Imagine you heard lots of hype about a certain new product, you were tempted, and finally you took the plunge. You brought one into your home or office, or perhaps both. And then you sat back, satisfied that you’d made the right decision, at least for a short while. Then things changed. You encountered unexpected troubles, and some were not amenable to easy solution. Within a short time, you came to regret your decision.
Sound familiar? Well, if you’re a dedicated Mac user, no doubt you’ve told your friends and family members about your enlightenment. Every time you hear about a new Windows virus, such as the worms that have affected many Windows 2000 users in recent days, you may feel emboldened that you don’t have to put up with such grief. That assumes, of course, that your office isn’t still using Windows 2000 and, if they are, failed to install a recent Microsoft patch to protect against the problem simply because such updates sometimes create more problems than they solve.
But aren’t Macs the most reliable personal computers on the planet? Isn’t Apple’s tech support first rate? At least that’s what the reader surveys in recent years by Consumer Reports magazine show. But being the best doesn’t mean perfection has been achieved or can be achieved. And when troubles arise, you feel just as tempted to toss your Mac into the trash as the frustrated Windows user inundated with festering malware.
So what am I getting at here?
Well, in recent days, I’ve read troubling reports about the most recent Mac OS X security update. Now the intent of the update is certainly laudable. No operating system is perfect, and you want to make sure holes in the system are closed before they can be exploited by Internet vandals. But something appears to be wrong with this particular update. There are reports of startup problems, and 64-bit applications, such as Wolfram’s Mathematica 5.2, won’t work on a Power Mac G5. There is, fortunately, a newly released version 1.1 of the update that addresses this problem. Oh well, better late than never.
No doubt Apple will get it right the second time out, but how could it miss such obvious problems? Mathematica is a showpiece Mac application. Apple used it to demonstrate to developers the ease of converting applications into Universal Binaries, to run on both PowerPC and Intel processors. Surely they tested the this application when they prepared that security update. How could it be otherwise?
All right, Apple can be forgiven for one transgression of this sort. In recent years, though, there have been other problems, some more troubling than a malformed software update. Take that extended repair program involving a large number if iBooks manufactured between May 2001 and October 2003. If you experience a number of bizarre video symptoms, you are eligible for free logic board replacement. Now maybe you can understand a few week’s production of defective logic boards, but over two years worth?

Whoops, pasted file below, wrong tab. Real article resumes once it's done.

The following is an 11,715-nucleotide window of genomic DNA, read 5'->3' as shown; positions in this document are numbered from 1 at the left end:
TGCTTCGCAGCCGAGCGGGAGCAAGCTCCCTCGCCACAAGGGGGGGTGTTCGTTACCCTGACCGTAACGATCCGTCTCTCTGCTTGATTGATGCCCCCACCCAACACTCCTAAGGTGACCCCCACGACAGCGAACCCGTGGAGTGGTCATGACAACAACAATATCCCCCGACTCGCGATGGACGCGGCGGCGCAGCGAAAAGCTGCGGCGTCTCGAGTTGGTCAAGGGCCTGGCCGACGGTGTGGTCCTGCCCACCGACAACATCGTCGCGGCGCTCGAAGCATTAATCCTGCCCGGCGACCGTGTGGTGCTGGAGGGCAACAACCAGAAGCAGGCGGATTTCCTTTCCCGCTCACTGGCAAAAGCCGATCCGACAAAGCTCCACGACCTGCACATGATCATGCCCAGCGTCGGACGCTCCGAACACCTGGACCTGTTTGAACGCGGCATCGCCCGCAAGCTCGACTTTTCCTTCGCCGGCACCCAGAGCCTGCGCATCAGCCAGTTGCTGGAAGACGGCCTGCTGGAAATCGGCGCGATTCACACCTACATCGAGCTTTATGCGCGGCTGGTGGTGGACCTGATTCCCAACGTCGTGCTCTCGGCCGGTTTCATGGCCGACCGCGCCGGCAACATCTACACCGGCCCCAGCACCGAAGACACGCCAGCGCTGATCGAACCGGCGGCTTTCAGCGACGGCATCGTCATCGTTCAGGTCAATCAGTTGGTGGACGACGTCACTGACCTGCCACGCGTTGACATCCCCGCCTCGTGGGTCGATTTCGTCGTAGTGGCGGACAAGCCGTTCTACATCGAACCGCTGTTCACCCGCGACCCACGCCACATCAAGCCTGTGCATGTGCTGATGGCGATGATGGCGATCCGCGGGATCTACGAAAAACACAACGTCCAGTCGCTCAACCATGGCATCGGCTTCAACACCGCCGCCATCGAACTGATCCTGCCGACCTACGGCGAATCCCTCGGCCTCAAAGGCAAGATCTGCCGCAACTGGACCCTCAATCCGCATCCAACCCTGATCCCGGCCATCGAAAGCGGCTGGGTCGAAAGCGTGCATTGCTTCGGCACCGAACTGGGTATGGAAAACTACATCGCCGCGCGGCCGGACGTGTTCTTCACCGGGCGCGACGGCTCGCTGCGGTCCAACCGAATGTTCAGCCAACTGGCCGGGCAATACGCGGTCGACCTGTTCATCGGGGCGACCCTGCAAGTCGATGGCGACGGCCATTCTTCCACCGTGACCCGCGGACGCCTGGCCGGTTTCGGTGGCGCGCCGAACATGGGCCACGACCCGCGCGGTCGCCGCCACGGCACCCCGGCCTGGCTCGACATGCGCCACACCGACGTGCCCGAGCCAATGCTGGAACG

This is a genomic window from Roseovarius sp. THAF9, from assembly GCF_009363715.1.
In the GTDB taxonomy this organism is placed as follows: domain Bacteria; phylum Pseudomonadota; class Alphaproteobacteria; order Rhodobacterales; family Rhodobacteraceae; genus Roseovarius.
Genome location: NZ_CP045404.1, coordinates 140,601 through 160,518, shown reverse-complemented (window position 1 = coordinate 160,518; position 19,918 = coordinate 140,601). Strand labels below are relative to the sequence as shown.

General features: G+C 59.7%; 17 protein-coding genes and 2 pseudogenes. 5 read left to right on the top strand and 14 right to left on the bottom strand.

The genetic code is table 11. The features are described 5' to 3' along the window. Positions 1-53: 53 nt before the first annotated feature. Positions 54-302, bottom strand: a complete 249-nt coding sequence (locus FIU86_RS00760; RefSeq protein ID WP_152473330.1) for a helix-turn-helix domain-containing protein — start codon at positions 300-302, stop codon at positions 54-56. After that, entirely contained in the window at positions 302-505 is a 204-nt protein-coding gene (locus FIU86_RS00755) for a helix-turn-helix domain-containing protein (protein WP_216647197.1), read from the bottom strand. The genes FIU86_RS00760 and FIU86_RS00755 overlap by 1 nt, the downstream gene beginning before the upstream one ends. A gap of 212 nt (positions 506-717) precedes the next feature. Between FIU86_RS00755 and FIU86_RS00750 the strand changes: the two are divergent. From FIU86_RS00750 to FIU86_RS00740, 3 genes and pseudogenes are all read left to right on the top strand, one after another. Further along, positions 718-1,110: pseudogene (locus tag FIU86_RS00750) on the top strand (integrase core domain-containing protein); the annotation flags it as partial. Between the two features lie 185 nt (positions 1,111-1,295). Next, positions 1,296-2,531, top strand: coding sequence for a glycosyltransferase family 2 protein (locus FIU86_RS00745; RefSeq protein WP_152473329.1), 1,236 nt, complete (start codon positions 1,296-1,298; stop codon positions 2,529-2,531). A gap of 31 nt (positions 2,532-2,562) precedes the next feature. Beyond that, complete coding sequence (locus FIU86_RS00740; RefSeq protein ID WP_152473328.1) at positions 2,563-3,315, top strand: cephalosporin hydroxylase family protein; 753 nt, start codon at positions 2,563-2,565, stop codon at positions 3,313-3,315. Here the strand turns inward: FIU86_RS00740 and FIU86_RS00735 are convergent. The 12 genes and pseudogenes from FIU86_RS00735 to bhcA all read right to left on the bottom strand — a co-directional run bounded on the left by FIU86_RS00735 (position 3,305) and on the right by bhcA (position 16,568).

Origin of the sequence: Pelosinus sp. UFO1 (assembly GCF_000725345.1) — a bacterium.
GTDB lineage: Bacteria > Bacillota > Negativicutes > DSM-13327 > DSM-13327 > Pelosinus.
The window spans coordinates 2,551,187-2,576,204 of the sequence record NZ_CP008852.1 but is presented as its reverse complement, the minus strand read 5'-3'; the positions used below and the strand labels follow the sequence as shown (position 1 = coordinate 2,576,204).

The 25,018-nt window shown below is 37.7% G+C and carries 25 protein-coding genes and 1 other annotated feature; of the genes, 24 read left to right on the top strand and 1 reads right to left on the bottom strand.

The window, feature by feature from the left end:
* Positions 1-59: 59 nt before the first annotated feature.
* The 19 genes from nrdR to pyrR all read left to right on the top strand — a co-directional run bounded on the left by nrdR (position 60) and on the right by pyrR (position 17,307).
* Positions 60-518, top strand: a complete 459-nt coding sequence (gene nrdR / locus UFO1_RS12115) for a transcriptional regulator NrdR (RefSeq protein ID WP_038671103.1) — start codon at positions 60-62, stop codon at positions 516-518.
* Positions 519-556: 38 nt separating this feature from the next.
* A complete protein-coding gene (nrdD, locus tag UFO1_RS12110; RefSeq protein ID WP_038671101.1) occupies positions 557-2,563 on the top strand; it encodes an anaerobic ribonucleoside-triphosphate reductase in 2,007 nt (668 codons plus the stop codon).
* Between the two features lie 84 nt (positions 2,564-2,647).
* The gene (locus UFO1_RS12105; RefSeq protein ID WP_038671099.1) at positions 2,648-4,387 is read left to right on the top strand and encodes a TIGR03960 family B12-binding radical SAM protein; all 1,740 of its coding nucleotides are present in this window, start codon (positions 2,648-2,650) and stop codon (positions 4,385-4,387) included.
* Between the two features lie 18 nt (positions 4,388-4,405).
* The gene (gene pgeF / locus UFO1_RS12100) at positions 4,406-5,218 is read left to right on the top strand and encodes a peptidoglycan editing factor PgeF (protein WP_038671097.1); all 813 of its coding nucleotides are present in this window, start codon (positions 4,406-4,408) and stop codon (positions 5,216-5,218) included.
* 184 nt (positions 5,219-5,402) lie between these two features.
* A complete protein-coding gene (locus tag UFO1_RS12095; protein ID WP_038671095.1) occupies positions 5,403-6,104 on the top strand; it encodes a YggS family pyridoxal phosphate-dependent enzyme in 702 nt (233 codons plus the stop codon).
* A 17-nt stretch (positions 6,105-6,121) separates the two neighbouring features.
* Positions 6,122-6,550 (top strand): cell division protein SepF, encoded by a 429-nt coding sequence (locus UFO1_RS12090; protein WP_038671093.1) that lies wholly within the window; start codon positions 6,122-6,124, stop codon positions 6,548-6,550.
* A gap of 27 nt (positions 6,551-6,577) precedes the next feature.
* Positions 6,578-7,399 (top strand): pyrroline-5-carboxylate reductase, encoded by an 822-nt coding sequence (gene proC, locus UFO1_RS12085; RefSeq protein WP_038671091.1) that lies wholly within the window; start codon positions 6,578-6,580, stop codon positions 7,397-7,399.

Update: And there’s more. A survey of readers of Ric Ford’s Macintouch site reveals a surprisingly large number of hardware failures involving first generation iMac G5’s. In fact, the original 20-inch iMac G5 had a 31% failure rate. Most problems involved the power supply and the CPU. This is, of course, a random survey, and it’s also true that people with problems are more apt to tell about them than people who have flawless experiences. But imagine how many first timers are among the owners of those iMacs? Sure, the problems aren’t hard to fix. Unlike most other Macs out there, this particular product line is relatively easy to repair. In fact, you can do it yourself if you are handy with a screwdriver, and obtain the proper replacement kit from Apple. It’s also true that the second generation iMac G5 seems far more reliable, so Apple clearly made some changes along the way. At the same time, a warranty extension program for the original generation product line is now in place to address video and power supply issues.
I don’t want to be an alarmist. Sometimes it takes months for failure-prone components to actually malfunction. Last minute changes from a supplier or on a production line could cause unexpected consequences, even if the designers test everything thoroughly. All of the hardware failures were covered under warranty, but that’s a poor substitute for the inconvenience you suffer from such a failure. What happens if your Mac goes down for the count while you’re finishing a crucial project for a client? Even if you back up your data religiously, that failure might happen before you had time to generate a copy on an external drive or server.
Yes, a Mac may be far more reliable than the competition. But Apple is at a highly critical juncture these days. Market share, for the first time in years, is on the rise. Mac switchers may not be as tolerant as you and I about buggy software updates and malfunctioning computers. Apple needs to work harder to keep those new customers. There won’t be a second chance.
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